Blinging Buttons for Pick and Place

With 3D-printing, cheap CNC machines, and the huge variety of hardware available these days, really slick-looking control panels are getting to be commonplace. We’re especially fond of those nice indicators with the chrome bezels, and the matching pushbuttons with LED backlighting; those can really make a statement on a panel.

Sadly for [Proto G], though, the LEDs in his indicator of choice were just boring old one-color units, so he swapped them out and made these addressable RGB indicators. The stock lamps are not cheap units, but they do have a certain look, and they’re big enough to allow room for a little modification. The original guts were removed with a Dremel to make way for a Neopixel board. [Proto G] wanted to bring the board’s pads out to screw terminals, so he had to adapt the 3.0-mm pitch blocks he had on hand to the 2.54-mm pitch on Neopixel board, but that actually came out neater than you’d think. With a little hot glue to stick it all back together, he now has fully-addressable indicators that can be daisy-chained together and only take up a single GPIO pin.

These indicators and the nice looking panel they’re on is part of a delta pick-and-place robot build [Proto G] has been working for a while. He’s had some interesting side projects too, like the clickiest digital clock in the world and easing ESP32 setup for end-users. While we like all his stuff, we can’t wait to write up the finished delta.

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Custom Circuit Makes for Better Battery Level Display

Isn’t it always the way? There’s a circuit right out of the textbooks, or even a chip designed to do exactly what you want — almost exactly. It’s 80% perfect for your application, and rather than accept that 20%, you decide to start from scratch and design your own solution.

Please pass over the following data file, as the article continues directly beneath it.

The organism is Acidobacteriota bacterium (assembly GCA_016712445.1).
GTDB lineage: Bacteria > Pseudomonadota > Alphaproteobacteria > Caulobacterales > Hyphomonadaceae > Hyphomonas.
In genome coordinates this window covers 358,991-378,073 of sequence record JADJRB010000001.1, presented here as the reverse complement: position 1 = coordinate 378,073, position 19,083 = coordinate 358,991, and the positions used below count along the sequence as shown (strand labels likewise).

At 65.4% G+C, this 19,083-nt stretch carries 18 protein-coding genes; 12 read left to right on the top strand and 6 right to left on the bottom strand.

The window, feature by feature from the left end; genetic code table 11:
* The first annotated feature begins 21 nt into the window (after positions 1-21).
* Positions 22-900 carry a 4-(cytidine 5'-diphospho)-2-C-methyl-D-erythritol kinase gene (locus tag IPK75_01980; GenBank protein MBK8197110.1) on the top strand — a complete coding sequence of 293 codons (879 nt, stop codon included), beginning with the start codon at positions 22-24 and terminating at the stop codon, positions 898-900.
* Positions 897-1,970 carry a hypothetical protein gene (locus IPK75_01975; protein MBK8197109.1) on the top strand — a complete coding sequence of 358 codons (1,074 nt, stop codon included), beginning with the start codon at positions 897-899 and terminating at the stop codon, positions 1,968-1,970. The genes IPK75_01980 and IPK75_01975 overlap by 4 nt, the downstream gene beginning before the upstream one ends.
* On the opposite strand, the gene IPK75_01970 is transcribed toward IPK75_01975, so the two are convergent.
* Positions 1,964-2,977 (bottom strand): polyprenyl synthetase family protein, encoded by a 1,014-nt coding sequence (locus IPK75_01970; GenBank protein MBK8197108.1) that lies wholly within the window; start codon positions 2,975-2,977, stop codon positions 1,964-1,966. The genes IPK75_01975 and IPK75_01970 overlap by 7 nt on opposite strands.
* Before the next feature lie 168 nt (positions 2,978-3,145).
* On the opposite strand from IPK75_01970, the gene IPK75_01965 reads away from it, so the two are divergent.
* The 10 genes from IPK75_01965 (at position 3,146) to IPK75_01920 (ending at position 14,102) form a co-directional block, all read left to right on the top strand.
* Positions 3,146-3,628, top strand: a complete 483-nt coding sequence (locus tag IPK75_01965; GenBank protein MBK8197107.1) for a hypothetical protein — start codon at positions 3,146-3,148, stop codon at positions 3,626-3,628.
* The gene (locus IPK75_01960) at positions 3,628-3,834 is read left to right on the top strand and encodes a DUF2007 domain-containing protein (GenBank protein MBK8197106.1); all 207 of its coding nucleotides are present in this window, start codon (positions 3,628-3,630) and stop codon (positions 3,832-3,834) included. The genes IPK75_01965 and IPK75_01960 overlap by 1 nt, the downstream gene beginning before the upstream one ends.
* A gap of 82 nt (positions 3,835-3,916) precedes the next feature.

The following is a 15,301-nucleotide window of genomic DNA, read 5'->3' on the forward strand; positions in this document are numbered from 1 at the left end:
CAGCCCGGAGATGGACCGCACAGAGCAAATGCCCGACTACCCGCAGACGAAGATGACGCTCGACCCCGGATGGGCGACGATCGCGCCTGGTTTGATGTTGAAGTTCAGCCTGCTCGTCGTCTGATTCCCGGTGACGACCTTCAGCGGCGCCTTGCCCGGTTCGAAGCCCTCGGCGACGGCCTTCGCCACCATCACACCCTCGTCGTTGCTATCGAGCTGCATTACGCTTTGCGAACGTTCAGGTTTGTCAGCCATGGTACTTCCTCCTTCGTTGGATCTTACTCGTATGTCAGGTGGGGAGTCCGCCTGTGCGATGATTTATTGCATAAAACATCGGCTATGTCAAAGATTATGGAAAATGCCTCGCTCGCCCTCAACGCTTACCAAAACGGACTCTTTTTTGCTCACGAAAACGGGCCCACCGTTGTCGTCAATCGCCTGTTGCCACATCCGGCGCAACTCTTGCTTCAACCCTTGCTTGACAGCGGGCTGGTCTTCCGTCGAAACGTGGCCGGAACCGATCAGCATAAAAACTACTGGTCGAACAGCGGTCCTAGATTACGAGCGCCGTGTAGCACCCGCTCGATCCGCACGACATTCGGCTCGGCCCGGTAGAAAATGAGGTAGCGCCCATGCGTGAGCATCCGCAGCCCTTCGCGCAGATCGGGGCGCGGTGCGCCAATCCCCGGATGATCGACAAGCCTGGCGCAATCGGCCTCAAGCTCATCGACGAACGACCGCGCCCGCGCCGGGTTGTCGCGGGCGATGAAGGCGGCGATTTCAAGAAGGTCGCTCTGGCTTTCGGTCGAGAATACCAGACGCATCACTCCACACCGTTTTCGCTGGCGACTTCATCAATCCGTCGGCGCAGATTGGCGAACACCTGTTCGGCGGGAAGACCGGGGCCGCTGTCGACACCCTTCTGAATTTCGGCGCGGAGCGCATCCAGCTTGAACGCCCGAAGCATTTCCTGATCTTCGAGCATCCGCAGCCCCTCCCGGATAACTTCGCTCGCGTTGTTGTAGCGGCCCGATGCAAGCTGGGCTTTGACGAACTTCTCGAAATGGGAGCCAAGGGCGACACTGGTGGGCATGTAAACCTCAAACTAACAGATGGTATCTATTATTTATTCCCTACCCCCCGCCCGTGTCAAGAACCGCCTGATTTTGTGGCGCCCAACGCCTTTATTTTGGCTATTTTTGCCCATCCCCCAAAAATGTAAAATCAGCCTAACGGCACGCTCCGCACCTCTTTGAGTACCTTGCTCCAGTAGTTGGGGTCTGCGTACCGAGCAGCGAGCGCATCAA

That’s the position [Great Scott!] found himself in with this custom LED battery level indicator. As the video below unfolds we learn that he didn’t start exactly from scratch, though. His first pass was the entirely sensible use of the LM3914 10-LED bar graph driver chip, a device that’s been running VU meters and the like for the better part of four decades. With an internal ladder of comparators and 1-kilohm resistors, the chip lights up the 10 LEDs according to an input voltage relative to an upper and lower limit set by external resistors. Unfortunately, the fixed internal resistors make that a linear scale, which does not match the discharge curve of the battery pack he’s monitoring. So, taking design elements from the LM3914 datasheet, [Great Scott!] rolled his own six-LED display from LM324 quad-op amps. Rather than a fixed resistance for each stage, trimmers let him tweak the curve to match the battery, and now he knows the remaining battery life with greater confidence.

Perhaps the 18650 battery pack [Great Scott!] is building is for the e-bike he has been working on lately. If it is, we’re glad to see that he spot-welded the terminals, unlike a recent e-bike battery pack build that may have some problems down the road.